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Here’s a quick little post about all of the color matching I’ve been up to these days. I love these projects; some are very challenging and others are pure play. I also end up jumping all over town, which is fun.

We’ll start off on Sutton Place on the East Side with a damaged crown molding in a bedroom. It was originally painted as a faux wood burl. Water damage wiped out a long section over the bed between two windows. Here’s the repaired area, just primed.

Burl1

This is the final finish. It took about five hours to base coat, glaze three times, then paint in the black lines. You can still see the water damage on the fabric-covered wall.

Burl2

Next up are a couple of thermostat heat sensors on the Upper West Side. These are placed on walls and are about 1-1/2 inches wide. They usually stick out like sore thumbs. This first one is painted to match a wall upholstered in a velvet fabric with a recessed pattern in a contrasting color. Tricky.

RedButton

The next one is on a sisal wall covering. The colors look off in the photo, but match in person. The best part of this one was trying to create a three-dimensional trompe l’oeil effect on such a tiny scale.

SisalButton

Below is another wallpaper, a mini tragedy to a home owner on the Upper East Side. The paper was damaged and a new portion was cut in. Unfortunately, the reserve roll didn’t match the paper on the wall. This area is about 4 x 6 inches, between a crown molding and the top of a door frame.

WPaperPatch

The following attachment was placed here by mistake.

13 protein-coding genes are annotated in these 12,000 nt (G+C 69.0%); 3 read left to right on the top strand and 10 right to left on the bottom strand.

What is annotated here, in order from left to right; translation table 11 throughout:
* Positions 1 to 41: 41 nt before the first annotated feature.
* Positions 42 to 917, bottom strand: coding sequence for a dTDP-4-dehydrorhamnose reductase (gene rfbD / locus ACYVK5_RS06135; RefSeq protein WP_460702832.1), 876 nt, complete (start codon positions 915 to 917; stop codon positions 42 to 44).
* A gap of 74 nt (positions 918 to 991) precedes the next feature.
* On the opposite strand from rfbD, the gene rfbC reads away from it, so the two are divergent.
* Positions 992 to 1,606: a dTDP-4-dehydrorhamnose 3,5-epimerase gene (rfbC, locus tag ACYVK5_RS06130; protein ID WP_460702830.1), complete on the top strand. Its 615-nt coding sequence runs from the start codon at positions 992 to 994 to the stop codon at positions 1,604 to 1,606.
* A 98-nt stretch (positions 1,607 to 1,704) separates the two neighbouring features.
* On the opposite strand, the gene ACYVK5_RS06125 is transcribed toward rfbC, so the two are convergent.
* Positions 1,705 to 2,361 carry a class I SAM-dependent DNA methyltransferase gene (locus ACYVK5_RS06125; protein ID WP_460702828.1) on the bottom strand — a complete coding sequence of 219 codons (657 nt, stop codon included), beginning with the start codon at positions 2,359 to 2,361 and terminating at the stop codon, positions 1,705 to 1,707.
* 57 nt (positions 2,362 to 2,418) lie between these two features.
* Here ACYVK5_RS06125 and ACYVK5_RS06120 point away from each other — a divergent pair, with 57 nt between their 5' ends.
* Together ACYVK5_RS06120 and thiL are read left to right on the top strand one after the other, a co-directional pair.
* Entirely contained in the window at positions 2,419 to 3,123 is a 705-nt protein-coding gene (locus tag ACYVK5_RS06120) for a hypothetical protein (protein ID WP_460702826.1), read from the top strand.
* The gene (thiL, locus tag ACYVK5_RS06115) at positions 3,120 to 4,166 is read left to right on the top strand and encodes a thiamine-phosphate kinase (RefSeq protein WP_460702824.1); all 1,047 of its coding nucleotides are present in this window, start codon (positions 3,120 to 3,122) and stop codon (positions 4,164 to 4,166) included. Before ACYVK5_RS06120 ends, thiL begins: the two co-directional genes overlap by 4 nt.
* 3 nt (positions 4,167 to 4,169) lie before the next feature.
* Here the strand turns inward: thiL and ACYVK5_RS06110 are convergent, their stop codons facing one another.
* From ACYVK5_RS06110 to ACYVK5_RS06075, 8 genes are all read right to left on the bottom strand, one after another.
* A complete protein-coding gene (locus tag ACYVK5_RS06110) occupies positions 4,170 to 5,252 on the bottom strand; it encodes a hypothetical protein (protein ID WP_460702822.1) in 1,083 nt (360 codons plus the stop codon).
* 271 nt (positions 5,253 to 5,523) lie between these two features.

I was able to paint it to match by carefully layering on color, but there was no way to hide the cut lines. The client was not happy, but there are some things I can’t do with paint and erasing cut lines is one of them.

WPaperPatch2

Now we’re getting into the really fun stuff. This violet marble is spectacular; it clads every surface in a tiny powder room. For some reason it was really easy to match, a total blast. In case you ever have to match this marble, here’s the skinny: Permanent Violet Dark combined with Red Oxide and Black.

Violet2

Here’s a close up.

Violet1

The same marble was also used in the apartment’s kitchen.

Violet5

Violet4

Just for fun, here’s the view from this apartment’s living room. That’s the Plaza Hotel, perched on the edge of Central Park.

Plaza

And we’ll finish up on the Upper East Side again, in the bar area of a brand new apartment renovation. Usually when I paint outlet covers, I’m asked to leave the center plug section unpainted because the paint will scratch off eventually with a lot of plugs going in and out. In this case, though, the designer asked me to paint the whole thing, and it let me create a vanishing act.

Love this brown travertine marble. Where’s the plug?

Bar1A

Right there, silly.

Bar1B

And the next corner.

Bar2A

And the third corner.

Bar3A

Bar2B

That’s it for now. Happy weekend, everyone!

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